The property includes all urban structures, associated ensembles and individual buildings that reflect its commercial and artistic development and the legacy of 19th century restoration philosophies.
The remarkable visual coherence that characterises its urban form is vulnerable to rebuilding. Large-scale development in proximity to the property could adversely impact the relationship between the property and its setting.
Protection and management requirements
Since 1972, the municipal Department for Conservation and Heritage Management guides evaluates and closely monitors all changes in the urban environment, in collaboration with the regional heritage services. The specific municipal building regulations are very strict and include a non modificandi agreement when city funding is provided to carry out restoration works.
Around half of all buildings within the historic centre are either listed or registered in the Flemish inventory of Built Heritage and in the city’s Heritage Evaluation Map (a dynamic instrument), which serves as a policy and management tool. In the case of listed buildings and sites, there is a mandatory and binding advice from the regional heritage authorities.
The coordination, communication and promotion of the World Heritage property is taken up as before by the municipal Department for Conservation and Heritage Management, in close collaboration with all partners on municipal and regional level.
Conservation and restoration of monuments and sites is based on a restoration philosophy and tradition in which the original materials and construction technique are the starting point. New constructions in the inner city never occur without a thorough art-historical evaluation and always respect the historical authenticity. As a rule, new constructions respect parcelling, pattern, heights, materials etc. of the surroundings. Large-scale developments in proximity of the property remain a possible threat and therefore require particular attention.
As a result, a World Heritage Management Plan was made in 2012, coordinated by the city of Brugge and its Department for Conservation and Heritage Management, which is a team of specialists qualified in the history of art, the history of Bruges in general and restoration philosophy and practice. This Management Plan aims to foster appropriate development within agreed constraints in relation to the acknowledged characteristics of defined areas. A UNESCO Expert Commission was set up by the city council in 2011, supported the development of a Management Plan in 2012 and continues to provide advice.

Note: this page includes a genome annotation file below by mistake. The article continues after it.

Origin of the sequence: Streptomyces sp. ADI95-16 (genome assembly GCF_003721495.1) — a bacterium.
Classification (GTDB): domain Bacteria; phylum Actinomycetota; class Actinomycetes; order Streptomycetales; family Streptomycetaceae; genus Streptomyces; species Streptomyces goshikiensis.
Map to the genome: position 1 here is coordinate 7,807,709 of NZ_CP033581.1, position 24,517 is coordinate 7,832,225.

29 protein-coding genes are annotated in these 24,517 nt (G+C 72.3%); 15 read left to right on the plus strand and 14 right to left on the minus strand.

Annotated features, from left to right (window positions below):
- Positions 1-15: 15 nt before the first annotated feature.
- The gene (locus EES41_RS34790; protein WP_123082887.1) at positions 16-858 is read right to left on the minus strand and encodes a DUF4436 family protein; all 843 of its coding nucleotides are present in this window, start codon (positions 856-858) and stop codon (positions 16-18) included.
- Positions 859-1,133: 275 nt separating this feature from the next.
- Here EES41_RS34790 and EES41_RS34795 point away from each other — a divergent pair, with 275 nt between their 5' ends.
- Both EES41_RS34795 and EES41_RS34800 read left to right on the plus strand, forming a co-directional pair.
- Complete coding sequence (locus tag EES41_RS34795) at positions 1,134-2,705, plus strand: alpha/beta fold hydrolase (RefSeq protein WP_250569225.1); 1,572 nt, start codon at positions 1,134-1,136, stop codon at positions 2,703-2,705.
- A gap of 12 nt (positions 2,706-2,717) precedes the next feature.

In continuation of the Management Plan, Conservation Plans are being prepared, as well as Preservation Plans, Detailed Survey Plans and a Thematic Spatial Implementation Plan for the historic urban landscape, covering the whole World Heritage property.
Historically and typologically, the city is home to a mixture of functions. This diversity is an essential urban feature that needs to be preserved and protected. This element, along with the historical urban structure and the specific and diverse architectural characteristics that reflect the evolution of Brugge, are at the essence of the future management of the property. However, Brugge is a living city, in which developments and changes should be possible but only in appropriate locations and with respect for the urban morphology of closed urban plots limited by streets and laneways in the historic centre.
Expansion is possible in the greater Brugge region, which historically and politically was linked with the city (“Brugs Ommeland”, or the surroundings of Brugge) and Zeebrugge (the seaport of Brugge). In order to protect the setting of the property, effective links between the interests of this wider city of Brugge and the property, in terms of planning and protection, are needed and in progress. Important views from and to the property need to be protected and will be incorporated in the urban planning tools.
From a touristic point of view, Brugge has made considerable efforts to manage the impact of visitors. The development of durable cultural tourism of high quality will continue to remain the basis of the municipal policy in this regard, with a specific attention to events and activities related to the Flemish Primitives.
- World Heritage Committee Inscribes 61 New Sites on World Heritage List Thursday, November 30, 2000
- International colloquium on the conservation and management of World Heritage cities May 31, 2012-Jun 1, 2012